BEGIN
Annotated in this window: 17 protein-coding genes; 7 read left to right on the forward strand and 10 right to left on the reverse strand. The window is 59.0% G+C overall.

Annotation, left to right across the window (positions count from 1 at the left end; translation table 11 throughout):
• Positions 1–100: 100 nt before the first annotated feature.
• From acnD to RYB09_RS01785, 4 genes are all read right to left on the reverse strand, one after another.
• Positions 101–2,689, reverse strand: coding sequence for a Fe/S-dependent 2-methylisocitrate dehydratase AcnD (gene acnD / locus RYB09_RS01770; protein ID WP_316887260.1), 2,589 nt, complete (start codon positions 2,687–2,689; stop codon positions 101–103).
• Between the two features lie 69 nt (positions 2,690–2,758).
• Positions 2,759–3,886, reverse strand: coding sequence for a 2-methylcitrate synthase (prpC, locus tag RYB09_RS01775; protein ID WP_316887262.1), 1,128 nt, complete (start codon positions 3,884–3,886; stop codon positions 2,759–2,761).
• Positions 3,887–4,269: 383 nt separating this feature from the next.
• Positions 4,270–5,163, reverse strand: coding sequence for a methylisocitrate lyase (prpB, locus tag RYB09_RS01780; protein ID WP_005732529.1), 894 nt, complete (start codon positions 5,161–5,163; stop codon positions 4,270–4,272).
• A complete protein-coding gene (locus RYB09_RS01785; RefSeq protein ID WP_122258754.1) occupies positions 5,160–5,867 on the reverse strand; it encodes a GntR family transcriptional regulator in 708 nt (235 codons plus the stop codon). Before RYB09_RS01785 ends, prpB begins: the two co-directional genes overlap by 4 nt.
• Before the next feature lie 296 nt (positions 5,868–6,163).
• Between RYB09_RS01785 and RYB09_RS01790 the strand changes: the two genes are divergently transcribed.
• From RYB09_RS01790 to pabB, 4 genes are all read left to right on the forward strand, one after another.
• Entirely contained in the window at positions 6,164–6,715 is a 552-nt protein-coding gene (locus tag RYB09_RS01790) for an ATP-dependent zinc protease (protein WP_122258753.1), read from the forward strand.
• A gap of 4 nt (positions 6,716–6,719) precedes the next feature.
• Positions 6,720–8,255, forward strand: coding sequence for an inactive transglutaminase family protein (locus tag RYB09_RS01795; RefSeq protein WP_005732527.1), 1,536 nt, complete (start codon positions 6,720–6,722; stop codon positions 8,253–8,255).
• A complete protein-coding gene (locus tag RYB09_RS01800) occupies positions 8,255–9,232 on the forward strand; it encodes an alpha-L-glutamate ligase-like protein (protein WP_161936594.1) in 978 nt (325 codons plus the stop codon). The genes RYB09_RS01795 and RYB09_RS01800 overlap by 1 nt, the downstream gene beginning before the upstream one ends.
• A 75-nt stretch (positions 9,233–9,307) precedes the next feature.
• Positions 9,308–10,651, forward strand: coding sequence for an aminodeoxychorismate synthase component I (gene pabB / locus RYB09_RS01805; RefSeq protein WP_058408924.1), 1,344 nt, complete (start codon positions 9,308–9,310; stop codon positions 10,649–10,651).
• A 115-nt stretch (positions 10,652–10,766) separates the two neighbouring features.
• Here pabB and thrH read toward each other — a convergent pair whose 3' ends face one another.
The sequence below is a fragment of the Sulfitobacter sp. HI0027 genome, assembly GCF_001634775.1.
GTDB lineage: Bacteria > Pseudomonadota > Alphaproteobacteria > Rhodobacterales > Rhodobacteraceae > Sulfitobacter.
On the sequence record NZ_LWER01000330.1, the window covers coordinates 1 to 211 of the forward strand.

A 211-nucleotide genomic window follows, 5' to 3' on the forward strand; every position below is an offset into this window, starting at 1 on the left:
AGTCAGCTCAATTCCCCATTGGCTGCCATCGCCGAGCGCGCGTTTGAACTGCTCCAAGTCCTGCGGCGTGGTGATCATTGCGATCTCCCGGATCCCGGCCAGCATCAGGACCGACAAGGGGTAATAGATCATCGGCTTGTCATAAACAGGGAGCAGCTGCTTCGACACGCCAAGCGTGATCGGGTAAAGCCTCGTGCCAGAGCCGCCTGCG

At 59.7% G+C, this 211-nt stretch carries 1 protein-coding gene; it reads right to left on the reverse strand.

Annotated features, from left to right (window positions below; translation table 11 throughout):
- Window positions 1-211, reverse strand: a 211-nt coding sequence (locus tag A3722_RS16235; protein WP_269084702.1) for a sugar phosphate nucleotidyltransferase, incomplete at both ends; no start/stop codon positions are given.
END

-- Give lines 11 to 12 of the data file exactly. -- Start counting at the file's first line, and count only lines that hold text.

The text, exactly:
• Before the next feature lie 296 nt (positions 5,868–6,163).
• Between RYB09_RS01785 and RYB09_RS01790 the strand changes: the two genes are divergently transcribed.